Taken (2008)
★★★★ / ★★★★

The best thing about this movie was its intensity. From start to finish my heart was racing like crazy because I knew that something bad was always bound to happen. Liam Neeson stars as an ex-CIA agent father who embarks on a mission in Paris to rescue his daughter (Maggie Grace) from the hands of slave traders. I can see why this became a sleeper hit: it had a lot of genuine thrills, exciting action sequences, and a plot that was easy to understand. Aside from the obvious rescue mission, this was a story of revenge in its purest form, supported by the fact that Neeson’s character did not take any prisoner. This was essentially a very “guy” movie because the lead character had a one-track mind and would do anything–even hurt innocents–to get to his daughter. I’ve heard a lot of complaints from audiences that it did not make any sense that a “regular guy” suddenly turned into a Jason Bourne (from the “Bourne” series). I am happy to say that those people simply did not pay attention because in the exposition of the picture, it was discussed that Neeson’s character was once a part of the CIA. I feel that this criticism needs to be addressed because, as a person who waited to see this film on DVD, such comments implanted a seed in my head that the movie was going to be unbelievably atrocious. It was far from ridiculous because active agents who go on assassination missions do exist and, as we very well know (unless one is so deluded or lives in a bubble), slave trade exists as well. Lastly, I have to commend Neeson for essentially carrying this entire movie. Not only was I convinced that he was a dangerous man, but I was convinced that he was a father who really loved his daughter more than anybody in the world, including himself, even if his gestures were not quite appreciated given the amount of thought and effort that was put into them. (He’s very detailed-oriented.) Directed by Pierre Morel, “Taken” is a must-see movie for fans of secret agent films and those who love great suspense mixed with good action sequences.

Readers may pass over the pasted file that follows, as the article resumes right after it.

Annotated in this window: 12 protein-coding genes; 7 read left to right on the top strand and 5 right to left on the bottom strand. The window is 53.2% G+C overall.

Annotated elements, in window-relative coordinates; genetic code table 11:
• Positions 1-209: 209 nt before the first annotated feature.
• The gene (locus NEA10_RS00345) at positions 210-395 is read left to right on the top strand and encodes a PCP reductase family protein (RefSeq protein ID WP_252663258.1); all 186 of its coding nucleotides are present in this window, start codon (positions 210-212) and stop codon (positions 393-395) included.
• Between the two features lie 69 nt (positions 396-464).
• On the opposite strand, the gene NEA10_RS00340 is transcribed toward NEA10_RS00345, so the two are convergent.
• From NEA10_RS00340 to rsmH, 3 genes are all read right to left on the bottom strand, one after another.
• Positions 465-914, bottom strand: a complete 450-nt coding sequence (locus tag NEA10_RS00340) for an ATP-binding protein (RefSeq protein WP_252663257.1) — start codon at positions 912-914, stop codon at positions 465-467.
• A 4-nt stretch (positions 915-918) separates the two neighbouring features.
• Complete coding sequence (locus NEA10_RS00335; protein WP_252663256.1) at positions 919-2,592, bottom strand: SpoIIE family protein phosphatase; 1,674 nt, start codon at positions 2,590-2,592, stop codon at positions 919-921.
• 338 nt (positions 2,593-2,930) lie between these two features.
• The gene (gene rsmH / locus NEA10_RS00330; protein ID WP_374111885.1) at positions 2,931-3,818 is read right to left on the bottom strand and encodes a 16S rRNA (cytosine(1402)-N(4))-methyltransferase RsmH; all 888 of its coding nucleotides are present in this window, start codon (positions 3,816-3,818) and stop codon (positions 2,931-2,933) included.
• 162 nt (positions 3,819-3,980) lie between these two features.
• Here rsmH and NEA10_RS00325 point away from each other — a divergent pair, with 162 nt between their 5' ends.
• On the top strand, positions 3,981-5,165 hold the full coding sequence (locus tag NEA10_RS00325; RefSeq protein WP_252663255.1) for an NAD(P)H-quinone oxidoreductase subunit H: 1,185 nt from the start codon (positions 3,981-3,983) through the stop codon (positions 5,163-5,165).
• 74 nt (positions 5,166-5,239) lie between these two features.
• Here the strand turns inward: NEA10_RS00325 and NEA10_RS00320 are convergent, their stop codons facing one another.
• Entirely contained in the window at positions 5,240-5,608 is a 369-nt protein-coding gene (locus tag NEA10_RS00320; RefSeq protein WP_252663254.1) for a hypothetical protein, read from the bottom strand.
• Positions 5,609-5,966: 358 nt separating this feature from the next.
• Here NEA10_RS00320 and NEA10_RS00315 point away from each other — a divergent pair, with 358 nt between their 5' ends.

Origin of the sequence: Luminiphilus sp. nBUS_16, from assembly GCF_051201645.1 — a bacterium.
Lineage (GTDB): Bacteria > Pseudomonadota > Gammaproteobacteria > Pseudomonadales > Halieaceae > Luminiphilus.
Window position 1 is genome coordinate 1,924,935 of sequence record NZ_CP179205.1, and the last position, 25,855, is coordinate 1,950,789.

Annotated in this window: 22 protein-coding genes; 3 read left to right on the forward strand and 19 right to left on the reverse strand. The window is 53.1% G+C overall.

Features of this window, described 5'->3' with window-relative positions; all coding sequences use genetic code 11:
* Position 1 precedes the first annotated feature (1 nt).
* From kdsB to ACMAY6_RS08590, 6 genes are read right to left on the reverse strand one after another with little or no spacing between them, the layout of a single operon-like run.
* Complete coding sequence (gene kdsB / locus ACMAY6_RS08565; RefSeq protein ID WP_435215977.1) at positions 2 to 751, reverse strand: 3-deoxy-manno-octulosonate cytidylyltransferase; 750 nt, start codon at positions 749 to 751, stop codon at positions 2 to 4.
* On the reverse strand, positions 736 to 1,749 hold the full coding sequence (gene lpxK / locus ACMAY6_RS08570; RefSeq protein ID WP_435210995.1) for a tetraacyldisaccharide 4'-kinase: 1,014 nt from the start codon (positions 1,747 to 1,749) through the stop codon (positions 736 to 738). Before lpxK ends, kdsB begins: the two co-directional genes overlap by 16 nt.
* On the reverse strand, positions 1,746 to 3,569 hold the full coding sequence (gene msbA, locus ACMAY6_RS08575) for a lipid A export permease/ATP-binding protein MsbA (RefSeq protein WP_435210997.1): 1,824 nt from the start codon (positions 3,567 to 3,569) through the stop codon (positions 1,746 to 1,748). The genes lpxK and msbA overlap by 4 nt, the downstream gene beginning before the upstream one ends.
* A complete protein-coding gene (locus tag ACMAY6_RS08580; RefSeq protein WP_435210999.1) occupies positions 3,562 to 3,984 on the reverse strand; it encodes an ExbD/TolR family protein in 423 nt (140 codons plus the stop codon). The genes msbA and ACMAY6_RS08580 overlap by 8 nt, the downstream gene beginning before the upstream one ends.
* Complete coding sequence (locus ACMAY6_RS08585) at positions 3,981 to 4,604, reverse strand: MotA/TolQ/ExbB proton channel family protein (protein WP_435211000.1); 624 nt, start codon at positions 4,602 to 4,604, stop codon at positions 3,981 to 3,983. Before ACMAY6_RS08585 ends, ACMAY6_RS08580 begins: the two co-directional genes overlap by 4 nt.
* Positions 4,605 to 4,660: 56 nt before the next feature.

6 replies »

  1. I agree that it offered nothing new. However, I have to diagree with you about the lack of suspense. There was always that looming cloud that makes audiences feel that something seriously wrong is about to transpire, especially in the beginning of the picture.

  2. The one problem I had with this film is that Neeson’s character seemed as ruthless and heartless as the scum he was obliterating. It just seemd to put his character on the same level. There was no morality to it. I’d have accepted moral ambiguity but there wasn’t even any of that. It was pure revenge and no remorse. I understand that sex traders kidnapping your daughter would drive any man to ruthless revenge, but I just had a problem with the way it was handled. Other than that, it was alright. Nothing new but it was suspenseful at least with some pretty cool fight/action scenes.

  3. I see your point. But if I was placed in main character’s shoes (i.e. a loved one was taken), I’d probably do the same thing. And if that puts me on the same level as the kidnappers, then so be it. Why should I feel remorse for others who have taken someone very important to me, especially when it’s just for the money?

  4. Very true. I thought about that, too. If it was someone close to me, I’d want to go all bad-ass on them so I can see how it’s justified. It just left me feeling conflicted. But overall, not a bad movie.

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